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Three questions about Gaunts

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  • #16
    Interestingly, Wr20 does clarify the difference between resolving one Fetter and resolving all of them:

    Originally posted by Wraith 20th, pg 311
    In addition to progress toward Transcendence, Resolving a Fetter also makes it easier to remain in the Shadowlands even when other ties have been lost. If a wraith has no remaining Fetters, but successfully Resolved at least one Fetter in the past, he may remain in the Shadowlands for one day per Willpower point spent rather than one scene per point as normal. Supposedly, a wraith who manages to Resolve all of his Fetters can remain in the Shadowlands indefinitely, but if such success bestows this benefit, it is rare to the point of myth.


    Mage: The Ice-ension: An Epic Game of Reality on the Rink

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    • #17
      yes, i know that the Wr20 book did have some new material, my comment was more to the point of what we had done in the past, as it wasn't clearly defined.

      also in the older editions, it clearly states that unfettered spectres and wraiths take damage if they try to stay beyond the few turns per point of stamina they have, but it looks as though this has been left out and you are just kicked into the tempest and on a byway no less.

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      • #18
        My take is that you need only Resolve one Fetter to become a Gaunt, but that the most exceptional Gaunts have Resolved all of them, and thus have the most freedom of movement. There's definitely conflation of ideas and some elasticity involved.

        The talk of Gaunts being exceptional seems to apply to this latter group mostly, although it also more broadly includes the first group (because Resolving a Fetter still suggests experience and wisdom).

        However, I suspect there's also an element of age involved in the honorific. A Gaunt with only one Resolved Fetter will have more restrictions on movement than one who Resolved all his fetters, and is likely younger, so may not be recognised as a 'true' Gaunt by others. The term does inherently imply age.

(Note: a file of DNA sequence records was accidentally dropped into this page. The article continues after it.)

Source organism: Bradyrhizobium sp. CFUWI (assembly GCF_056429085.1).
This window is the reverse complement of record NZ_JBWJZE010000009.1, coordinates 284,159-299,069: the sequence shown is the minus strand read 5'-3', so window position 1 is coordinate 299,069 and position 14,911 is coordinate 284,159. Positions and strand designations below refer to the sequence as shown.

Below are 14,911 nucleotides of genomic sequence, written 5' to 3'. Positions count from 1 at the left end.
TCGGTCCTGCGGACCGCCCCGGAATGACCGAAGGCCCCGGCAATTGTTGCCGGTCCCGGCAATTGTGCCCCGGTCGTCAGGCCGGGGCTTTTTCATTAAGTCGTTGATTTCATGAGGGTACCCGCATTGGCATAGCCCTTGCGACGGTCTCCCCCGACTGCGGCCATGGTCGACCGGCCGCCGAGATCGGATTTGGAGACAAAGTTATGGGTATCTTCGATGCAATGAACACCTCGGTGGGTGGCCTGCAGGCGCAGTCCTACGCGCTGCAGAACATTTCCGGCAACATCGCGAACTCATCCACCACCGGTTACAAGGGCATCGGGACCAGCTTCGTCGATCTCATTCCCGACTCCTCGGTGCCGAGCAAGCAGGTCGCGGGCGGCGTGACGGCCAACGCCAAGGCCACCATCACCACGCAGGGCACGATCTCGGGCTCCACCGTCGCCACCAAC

Conversely, an older Gaunt who lost some Fetters but Resolved one might be more likely to be recognised as such, even if she has the same restrictions on movement as her younger peer, simply because she's older. But if she Resolved all Fetters, she'd presumably be in the most exceptional group of Gaunts.

        The other thing to bear in mind is that wraiths probably don't advertise their Fetters. Doing so invites attacks upon them, and therefore Harrowings. As far as I remember, too, this is a social label, rather than an official title bestowed by Stygia. There isn't a ceremony and you don't draw a pension.

        So becoming a Gaunt very much depends on how others perceive you, and what they witness or hear about your behaviour (and travel habits), rather than an objective number of Resolved Fetters.

        Once a certain level of notoriety/fame/public opinion is reached, people may start referring to you as a Gaunt because they've heard about how you can travel far and wide without impediment. Again, that would suggest the passage of time, and so is more likely to happen for older wraiths.

        Some wraiths may claim the title for themselves, of course, but I suspect that would incur scrutiny, and again risk nosy people messing about with or near your Fetters. That's again very risky. Better to build up your reputation and stoke those urban legends, so that others come to the decision on their own--a decision which you can then graciously defer to.

        tl;dr: Attitudes among wraiths likely mean Gaunt is an honorific given to wraiths who have at least one Resolved Fetter AND have usually existed for a long time.

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